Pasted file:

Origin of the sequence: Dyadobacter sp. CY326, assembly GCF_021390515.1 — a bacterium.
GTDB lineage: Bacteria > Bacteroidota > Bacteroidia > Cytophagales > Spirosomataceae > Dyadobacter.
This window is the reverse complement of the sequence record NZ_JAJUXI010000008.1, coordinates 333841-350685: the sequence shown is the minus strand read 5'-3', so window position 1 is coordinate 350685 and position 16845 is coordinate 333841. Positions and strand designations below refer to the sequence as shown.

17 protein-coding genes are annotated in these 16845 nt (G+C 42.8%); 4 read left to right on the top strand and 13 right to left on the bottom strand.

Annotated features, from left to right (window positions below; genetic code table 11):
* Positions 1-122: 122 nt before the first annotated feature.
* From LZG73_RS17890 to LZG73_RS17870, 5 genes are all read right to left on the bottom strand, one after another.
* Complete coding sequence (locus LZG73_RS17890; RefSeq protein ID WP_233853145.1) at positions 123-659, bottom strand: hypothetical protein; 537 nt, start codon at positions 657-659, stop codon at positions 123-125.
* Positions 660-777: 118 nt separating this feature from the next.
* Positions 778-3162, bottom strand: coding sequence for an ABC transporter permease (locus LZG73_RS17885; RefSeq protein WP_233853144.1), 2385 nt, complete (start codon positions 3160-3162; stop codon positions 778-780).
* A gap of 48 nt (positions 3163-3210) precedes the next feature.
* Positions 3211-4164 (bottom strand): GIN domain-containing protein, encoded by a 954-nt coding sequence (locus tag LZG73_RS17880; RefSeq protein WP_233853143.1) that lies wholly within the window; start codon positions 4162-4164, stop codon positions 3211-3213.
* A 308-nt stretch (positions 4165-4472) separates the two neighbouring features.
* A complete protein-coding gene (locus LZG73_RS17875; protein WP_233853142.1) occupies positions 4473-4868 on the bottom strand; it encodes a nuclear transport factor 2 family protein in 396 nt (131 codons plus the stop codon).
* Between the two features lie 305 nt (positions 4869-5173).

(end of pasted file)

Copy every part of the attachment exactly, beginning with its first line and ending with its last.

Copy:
Origin of the sequence: Dyadobacter sp. CY326, assembly GCF_021390515.1 — a bacterium.
GTDB lineage: Bacteria > Bacteroidota > Bacteroidia > Cytophagales > Spirosomataceae > Dyadobacter.
This window is the reverse complement of the sequence record NZ_JAJUXI010000008.1, coordinates 333841-350685: the sequence shown is the minus strand read 5'-3', so window position 1 is coordinate 350685 and position 16845 is coordinate 333841. Positions and strand designations below refer to the sequence as shown.

17 protein-coding genes are annotated in these 16845 nt (G+C 42.8%); 4 read left to right on the top strand and 13 right to left on the bottom strand.

Annotated features, from left to right (window positions below; genetic code table 11):
* Positions 1-122: 122 nt before the first annotated feature.
* From LZG73_RS17890 to LZG73_RS17870, 5 genes are all read right to left on the bottom strand, one after another.
* Complete coding sequence (locus LZG73_RS17890; RefSeq protein ID WP_233853145.1) at positions 123-659, bottom strand: hypothetical protein; 537 nt, start codon at positions 657-659, stop codon at positions 123-125.
* Positions 660-777: 118 nt separating this feature from the next.
* Positions 778-3162, bottom strand: coding sequence for an ABC transporter permease (locus LZG73_RS17885; RefSeq protein WP_233853144.1), 2385 nt, complete (start codon positions 3160-3162; stop codon positions 778-780).
* A gap of 48 nt (positions 3163-3210) precedes the next feature.
* Positions 3211-4164 (bottom strand): GIN domain-containing protein, encoded by a 954-nt coding sequence (locus tag LZG73_RS17880; RefSeq protein WP_233853143.1) that lies wholly within the window; start codon positions 4162-4164, stop codon positions 3211-3213.
* A 308-nt stretch (positions 4165-4472) separates the two neighbouring features.
* A complete protein-coding gene (locus LZG73_RS17875; protein WP_233853142.1) occupies positions 4473-4868 on the bottom strand; it encodes a nuclear transport factor 2 family protein in 396 nt (131 codons plus the stop codon).
* Between the two features lie 305 nt (positions 4869-5173).